There must be something truly special about Election Day to inspire such forwardness, particularly given that the majority of Minnesotans avoid interaction with strangers like Oprah Winfrey avoids a salad. But Tuesdays harpies, with their uncanny ability to smell fear, would seize upon any individual looking even slightly suspect. The resourceful among us scavenged extra I voted stickers, hoping for some camouflage. Only when wielding the tiny red circles like a magic shield did it become possible to make it through Buntrock Commons relatively unaccosted.
I imagine most students who were just trying to navigate their Tuesday were supremely annoyed when confronted by demands that they drop what they were doing and beeline for the nearest polling booth. (Not including most poli sci majors, who, rumor has it, were given the day off to indulge in assorted bacchanalia and await the tallies for whatever Candidate Dream-boat might be victorious.)
I know that after Ive woken up at the crack of 10 a.m. and have just emerged from my residence hall, the only thing on my mind is whether they'll have mac and cheese at the Caf or if I'll have to eat salami instead. I do not appreciate unsolicited interrogation as to my voter status, nor having a flurry of campaign literature thrown in my face like a bad card trick. The same goes for pre-election phone calls and visits to residence halls: of course candidates have the right to advertise, but that doesn't mean people are going to respond with enthusiasm when someone invades their time and space.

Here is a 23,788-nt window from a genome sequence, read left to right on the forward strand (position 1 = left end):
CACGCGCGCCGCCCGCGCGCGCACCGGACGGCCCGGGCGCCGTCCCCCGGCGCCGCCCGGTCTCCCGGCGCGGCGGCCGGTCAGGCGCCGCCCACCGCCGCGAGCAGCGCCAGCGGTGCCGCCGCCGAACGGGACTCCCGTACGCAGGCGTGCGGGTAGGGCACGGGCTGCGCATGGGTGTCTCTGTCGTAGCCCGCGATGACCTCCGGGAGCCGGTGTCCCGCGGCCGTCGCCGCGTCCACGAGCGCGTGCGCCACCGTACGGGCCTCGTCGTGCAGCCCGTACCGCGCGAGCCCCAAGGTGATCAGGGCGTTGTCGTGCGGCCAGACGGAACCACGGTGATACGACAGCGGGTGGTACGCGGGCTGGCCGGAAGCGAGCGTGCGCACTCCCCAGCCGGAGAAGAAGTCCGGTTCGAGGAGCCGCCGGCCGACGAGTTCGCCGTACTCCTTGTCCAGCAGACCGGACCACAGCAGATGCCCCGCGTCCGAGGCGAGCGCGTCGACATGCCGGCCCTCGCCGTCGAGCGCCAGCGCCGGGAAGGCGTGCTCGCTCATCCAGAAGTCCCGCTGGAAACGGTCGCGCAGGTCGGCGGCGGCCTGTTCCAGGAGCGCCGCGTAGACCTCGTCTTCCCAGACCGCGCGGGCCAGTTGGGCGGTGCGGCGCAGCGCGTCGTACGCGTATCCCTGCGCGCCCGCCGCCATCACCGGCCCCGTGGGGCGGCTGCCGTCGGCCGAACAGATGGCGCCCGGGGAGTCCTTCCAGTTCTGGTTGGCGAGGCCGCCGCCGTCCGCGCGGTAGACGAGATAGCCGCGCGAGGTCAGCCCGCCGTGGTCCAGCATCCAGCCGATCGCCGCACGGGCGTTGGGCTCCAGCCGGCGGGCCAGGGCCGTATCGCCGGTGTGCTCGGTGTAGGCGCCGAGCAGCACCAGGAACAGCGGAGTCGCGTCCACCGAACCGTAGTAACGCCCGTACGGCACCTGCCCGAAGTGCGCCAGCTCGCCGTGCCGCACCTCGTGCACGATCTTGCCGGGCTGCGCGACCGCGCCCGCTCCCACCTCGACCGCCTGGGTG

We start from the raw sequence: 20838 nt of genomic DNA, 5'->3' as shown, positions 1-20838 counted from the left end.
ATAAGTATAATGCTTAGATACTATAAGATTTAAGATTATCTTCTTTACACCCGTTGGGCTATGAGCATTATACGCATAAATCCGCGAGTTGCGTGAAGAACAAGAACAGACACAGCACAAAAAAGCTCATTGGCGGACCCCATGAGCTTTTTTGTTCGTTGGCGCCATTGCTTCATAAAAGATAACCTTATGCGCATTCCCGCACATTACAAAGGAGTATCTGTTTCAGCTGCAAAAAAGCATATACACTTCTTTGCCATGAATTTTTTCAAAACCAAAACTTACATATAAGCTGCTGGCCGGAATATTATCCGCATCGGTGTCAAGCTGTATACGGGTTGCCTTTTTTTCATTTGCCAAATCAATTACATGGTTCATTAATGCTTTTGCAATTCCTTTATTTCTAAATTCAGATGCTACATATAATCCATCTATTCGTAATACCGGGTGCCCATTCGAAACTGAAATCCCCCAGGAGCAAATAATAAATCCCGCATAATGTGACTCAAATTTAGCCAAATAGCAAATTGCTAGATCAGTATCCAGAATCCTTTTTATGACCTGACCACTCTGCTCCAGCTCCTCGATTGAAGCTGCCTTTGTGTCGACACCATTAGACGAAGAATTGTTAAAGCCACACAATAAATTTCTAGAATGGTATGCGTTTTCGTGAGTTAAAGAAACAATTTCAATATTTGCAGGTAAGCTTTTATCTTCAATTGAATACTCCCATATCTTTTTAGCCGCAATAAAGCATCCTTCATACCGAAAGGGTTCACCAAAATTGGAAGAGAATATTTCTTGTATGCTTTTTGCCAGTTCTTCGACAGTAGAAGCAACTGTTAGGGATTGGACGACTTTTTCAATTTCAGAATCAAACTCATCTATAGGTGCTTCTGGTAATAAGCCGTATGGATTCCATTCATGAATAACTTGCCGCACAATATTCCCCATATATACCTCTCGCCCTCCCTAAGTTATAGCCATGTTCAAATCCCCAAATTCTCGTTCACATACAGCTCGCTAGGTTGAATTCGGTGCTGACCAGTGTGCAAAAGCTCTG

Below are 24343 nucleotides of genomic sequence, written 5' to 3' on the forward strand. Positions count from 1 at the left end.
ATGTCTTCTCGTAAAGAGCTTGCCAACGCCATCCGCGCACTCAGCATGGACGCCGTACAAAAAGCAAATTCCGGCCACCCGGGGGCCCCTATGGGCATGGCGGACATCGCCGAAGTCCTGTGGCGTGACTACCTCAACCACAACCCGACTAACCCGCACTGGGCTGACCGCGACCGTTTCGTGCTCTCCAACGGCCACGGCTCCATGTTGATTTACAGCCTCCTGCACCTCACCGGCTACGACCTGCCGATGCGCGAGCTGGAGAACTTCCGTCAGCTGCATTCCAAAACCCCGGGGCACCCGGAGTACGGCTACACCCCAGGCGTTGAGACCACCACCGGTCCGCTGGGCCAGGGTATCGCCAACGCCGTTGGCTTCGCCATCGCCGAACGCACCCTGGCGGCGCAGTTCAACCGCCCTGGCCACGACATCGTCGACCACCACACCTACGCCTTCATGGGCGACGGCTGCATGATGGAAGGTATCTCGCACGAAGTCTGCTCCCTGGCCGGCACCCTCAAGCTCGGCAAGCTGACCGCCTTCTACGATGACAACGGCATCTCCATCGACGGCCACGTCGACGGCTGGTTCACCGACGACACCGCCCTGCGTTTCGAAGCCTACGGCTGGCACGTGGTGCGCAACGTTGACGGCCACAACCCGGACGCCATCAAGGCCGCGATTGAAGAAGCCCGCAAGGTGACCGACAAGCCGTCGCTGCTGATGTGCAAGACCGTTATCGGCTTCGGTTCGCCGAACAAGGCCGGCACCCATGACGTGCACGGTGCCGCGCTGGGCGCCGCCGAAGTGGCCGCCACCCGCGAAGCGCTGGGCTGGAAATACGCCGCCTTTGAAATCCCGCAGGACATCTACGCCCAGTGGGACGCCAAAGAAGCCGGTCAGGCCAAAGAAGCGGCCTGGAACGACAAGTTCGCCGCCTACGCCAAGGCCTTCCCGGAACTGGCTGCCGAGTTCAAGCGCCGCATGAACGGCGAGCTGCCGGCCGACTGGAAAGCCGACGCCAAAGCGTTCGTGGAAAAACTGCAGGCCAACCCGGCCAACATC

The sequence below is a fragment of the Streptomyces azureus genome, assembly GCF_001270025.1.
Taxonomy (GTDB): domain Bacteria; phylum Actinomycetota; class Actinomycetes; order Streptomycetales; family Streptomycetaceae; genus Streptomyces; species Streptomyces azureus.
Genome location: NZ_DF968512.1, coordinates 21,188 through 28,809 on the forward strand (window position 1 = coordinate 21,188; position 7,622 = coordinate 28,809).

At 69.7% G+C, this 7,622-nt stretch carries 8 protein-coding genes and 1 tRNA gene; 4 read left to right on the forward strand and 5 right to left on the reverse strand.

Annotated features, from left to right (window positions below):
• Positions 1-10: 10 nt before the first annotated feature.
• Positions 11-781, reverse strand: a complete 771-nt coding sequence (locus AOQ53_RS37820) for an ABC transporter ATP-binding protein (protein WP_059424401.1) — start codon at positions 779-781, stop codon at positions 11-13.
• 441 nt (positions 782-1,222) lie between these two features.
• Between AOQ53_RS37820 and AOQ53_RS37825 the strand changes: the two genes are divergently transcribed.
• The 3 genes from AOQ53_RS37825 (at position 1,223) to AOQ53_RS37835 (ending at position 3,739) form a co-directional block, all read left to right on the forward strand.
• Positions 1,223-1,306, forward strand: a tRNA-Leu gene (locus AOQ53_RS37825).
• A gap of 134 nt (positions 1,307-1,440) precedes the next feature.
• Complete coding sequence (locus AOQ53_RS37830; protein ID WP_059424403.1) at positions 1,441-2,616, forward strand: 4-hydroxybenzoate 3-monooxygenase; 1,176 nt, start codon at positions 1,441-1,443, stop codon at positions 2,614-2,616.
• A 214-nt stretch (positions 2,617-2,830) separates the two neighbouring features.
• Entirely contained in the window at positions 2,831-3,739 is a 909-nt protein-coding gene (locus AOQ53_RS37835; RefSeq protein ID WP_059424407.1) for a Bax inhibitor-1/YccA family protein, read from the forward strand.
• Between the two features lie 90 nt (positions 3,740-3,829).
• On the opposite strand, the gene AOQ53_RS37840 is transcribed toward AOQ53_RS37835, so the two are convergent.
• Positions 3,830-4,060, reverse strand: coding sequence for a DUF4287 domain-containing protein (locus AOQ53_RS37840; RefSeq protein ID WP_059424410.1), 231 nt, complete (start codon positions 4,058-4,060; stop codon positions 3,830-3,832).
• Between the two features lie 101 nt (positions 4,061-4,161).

In past years, I have become considerably less ambivalent about voting, but it was certainly not due to enthusiasm for any candidate nor encouragement from those who felt compelled to cram it down my gullet. Most people, especially those who are not particularly jazzed about voting to begin with, seem to concur that being harassed makes them not want to vote at all, much less for any particular candidate.
Certainly, there is nothing inherently wrong with encouraging others to vote or speaking candidly about ones own political views. There are, however, appropriate and inappropriate manners by which to accomplish this. If you wish to encourage others to vote, an even-keeled conversation at dinner will probably go further than pouncing upon them out of the blue.
Then again, the rigorous demands of partisanship seem to have turned most would-be political conversations into red-faced, blubbering toddler tantrums. It is extremely rare that I hear anyone discuss their political views without copious amounts of spite or disdain for whomever might think differently.
I doubt many people on this campus would dispute that the act of voting itself is an important thing. Despite being such a shining white beacon of democracy, the United States lags behind about 130 other countries in voter participation, even those with compulsory voting laws and those that are impoverished, dangerous, or newly democratic. Only about 40 percent of voting-eligible American citizens cast ballots in non-presidential elections. The reasons behind such voter apathy are numerous and extend throughout political, individual and cultural spheres. Regardless, working to improve voter turnout is a noble endeavor. But everyone should find their own reason(s) to vote, and when it comes down to it, an individuals ballot is their business and no one elses.
Copy Editor Whitney Hills is a senior from Chicago, Ill. She majors in English with concentrations in Japan studies, in linguistics and in womens studies.